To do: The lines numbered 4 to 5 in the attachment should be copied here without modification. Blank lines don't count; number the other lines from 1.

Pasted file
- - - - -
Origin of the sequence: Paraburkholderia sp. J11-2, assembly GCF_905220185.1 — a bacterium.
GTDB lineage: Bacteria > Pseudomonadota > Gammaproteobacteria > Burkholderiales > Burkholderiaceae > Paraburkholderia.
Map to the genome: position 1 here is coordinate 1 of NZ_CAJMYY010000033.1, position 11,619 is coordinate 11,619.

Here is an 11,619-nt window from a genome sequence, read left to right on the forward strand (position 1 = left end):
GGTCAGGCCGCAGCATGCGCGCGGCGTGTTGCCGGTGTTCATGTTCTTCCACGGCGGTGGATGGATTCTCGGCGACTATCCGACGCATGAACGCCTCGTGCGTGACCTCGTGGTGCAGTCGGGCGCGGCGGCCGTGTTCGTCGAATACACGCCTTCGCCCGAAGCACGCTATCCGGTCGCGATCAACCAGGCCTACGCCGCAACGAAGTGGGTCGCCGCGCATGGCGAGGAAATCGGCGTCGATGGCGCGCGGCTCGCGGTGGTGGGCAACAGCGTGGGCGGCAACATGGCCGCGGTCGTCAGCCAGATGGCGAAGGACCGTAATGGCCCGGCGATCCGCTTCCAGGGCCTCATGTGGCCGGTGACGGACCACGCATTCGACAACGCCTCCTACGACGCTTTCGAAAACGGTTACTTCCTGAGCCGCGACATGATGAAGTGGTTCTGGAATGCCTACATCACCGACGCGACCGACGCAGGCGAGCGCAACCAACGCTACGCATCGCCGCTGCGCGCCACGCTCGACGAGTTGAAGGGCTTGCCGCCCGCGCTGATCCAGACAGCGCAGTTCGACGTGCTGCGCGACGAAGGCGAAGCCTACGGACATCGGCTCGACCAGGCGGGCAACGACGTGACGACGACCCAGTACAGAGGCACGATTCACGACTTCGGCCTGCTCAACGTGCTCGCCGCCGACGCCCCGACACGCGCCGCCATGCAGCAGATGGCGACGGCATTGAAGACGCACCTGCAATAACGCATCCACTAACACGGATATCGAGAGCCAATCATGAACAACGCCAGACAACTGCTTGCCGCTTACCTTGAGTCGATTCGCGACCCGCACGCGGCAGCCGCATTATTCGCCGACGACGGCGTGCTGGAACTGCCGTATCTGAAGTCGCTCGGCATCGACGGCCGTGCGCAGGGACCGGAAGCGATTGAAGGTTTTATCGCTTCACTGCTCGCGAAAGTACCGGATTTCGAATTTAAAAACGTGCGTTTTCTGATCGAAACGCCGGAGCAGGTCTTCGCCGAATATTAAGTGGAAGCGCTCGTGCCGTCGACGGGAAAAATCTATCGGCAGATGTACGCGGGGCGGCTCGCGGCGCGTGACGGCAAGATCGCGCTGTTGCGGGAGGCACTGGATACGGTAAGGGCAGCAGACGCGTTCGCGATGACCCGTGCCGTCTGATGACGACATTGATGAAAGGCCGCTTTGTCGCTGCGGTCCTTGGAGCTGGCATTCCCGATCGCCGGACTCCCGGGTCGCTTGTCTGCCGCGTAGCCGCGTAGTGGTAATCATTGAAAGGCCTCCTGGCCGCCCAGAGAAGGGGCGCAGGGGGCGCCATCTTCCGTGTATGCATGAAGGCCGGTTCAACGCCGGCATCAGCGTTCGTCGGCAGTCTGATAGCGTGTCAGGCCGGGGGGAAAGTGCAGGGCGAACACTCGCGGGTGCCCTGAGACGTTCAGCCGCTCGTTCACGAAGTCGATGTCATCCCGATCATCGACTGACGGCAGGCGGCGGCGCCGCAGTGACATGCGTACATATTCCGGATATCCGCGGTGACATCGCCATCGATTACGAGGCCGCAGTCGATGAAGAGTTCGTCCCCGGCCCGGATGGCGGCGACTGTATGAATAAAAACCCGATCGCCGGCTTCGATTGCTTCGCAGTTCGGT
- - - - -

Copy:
Here is an 11,619-nt window from a genome sequence, read left to right on the forward strand (position 1 = left end):
GGTCAGGCCGCAGCATGCGCGCGGCGTGTTGCCGGTGTTCATGTTCTTCCACGGCGGTGGATGGATTCTCGGCGACTATCCGACGCATGAACGCCTCGTGCGTGACCTCGTGGTGCAGTCGGGCGCGGCGGCCGTGTTCGTCGAATACACGCCTTCGCCCGAAGCACGCTATCCGGTCGCGATCAACCAGGCCTACGCCGCAACGAAGTGGGTCGCCGCGCATGGCGAGGAAATCGGCGTCGATGGCGCGCGGCTCGCGGTGGTGGGCAACAGCGTGGGCGGCAACATGGCCGCGGTCGTCAGCCAGATGGCGAAGGACCGTAATGGCCCGGCGATCCGCTTCCAGGGCCTCATGTGGCCGGTGACGGACCACGCATTCGACAACGCCTCCTACGACGCTTTCGAAAACGGTTACTTCCTGAGCCGCGACATGATGAAGTGGTTCTGGAATGCCTACATCACCGACGCGACCGACGCAGGCGAGCGCAACCAACGCTACGCATCGCCGCTGCGCGCCACGCTCGACGAGTTGAAGGGCTTGCCGCCCGCGCTGATCCAGACAGCGCAGTTCGACGTGCTGCGCGACGAAGGCGAAGCCTACGGACATCGGCTCGACCAGGCGGGCAACGACGTGACGACGACCCAGTACAGAGGCACGATTCACGACTTCGGCCTGCTCAACGTGCTCGCCGCCGACGCCCCGACACGCGCCGCCATGCAGCAGATGGCGACGGCATTGAAGACGCACCTGCAATAACGCATCCACTAACACGGATATCGAGAGCCAATCATGAACAACGCCAGACAACTGCTTGCCGCTTACCTTGAGTCGATTCGCGACCCGCACGCGGCAGCCGCATTATTCGCCGACGACGGCGTGCTGGAACTGCCGTATCTGAAGTCGCTCGGCATCGACGGCCGTGCGCAGGGACCGGAAGCGATTGAAGGTTTTATCGCTTCACTGCTCGCGAAAGTACCGGATTTCGAATTTAAAAACGTGCGTTTTCTGATCGAAACGCCGGAGCAGGTCTTCGCCGAATATTAAGTGGAAGCGCTCGTGCCGTCGACGGGAAAAATCTATCGGCAGATGTACGCGGGGCGGCTCGCGGCGCGTGACGGCAAGATCGCGCTGTTGCGGGAGGCACTGGATACGGTAAGGGCAGCAGACGCGTTCGCGATGACCCGTGCCGTCTGATGACGACATTGATGAAAGGCCGCTTTGTCGCTGCGGTCCTTGGAGCTGGCATTCCCGATCGCCGGACTCCCGGGTCGCTTGTCTGCCGCGTAGCCGCGTAGTGGTAATCATTGAAAGGCCTCCTGGCCGCCCAGAGAAGGGGCGCAGGGGGCGCCATCTTCCGTGTATGCATGAAGGCCGGTTCAACGCCGGCATCAGCGTTCGTCGGCAGTCTGATAGCGTGTCAGGCCGGGGGGAAAGTGCAGGGCGAACACTCGCGGGTGCCCTGAGACGTTCAGCCGCTCGTTCACGAAGTCGATGTCATCCCGATCATCGACTGACGGCAGGCGGCGGCGCCGCAGTGACATGCGTACATATTCCGGATATCCGCGGTGACATCGCCATCGATTACGAGGCCGCAGTCGATGAAGAGTTCGTCCCCGGCCCGGATGGCGGCGACTGTATGAATAAAAACCCGATCGCCGGCTTCGATTGCTTCGCAGTTCGGT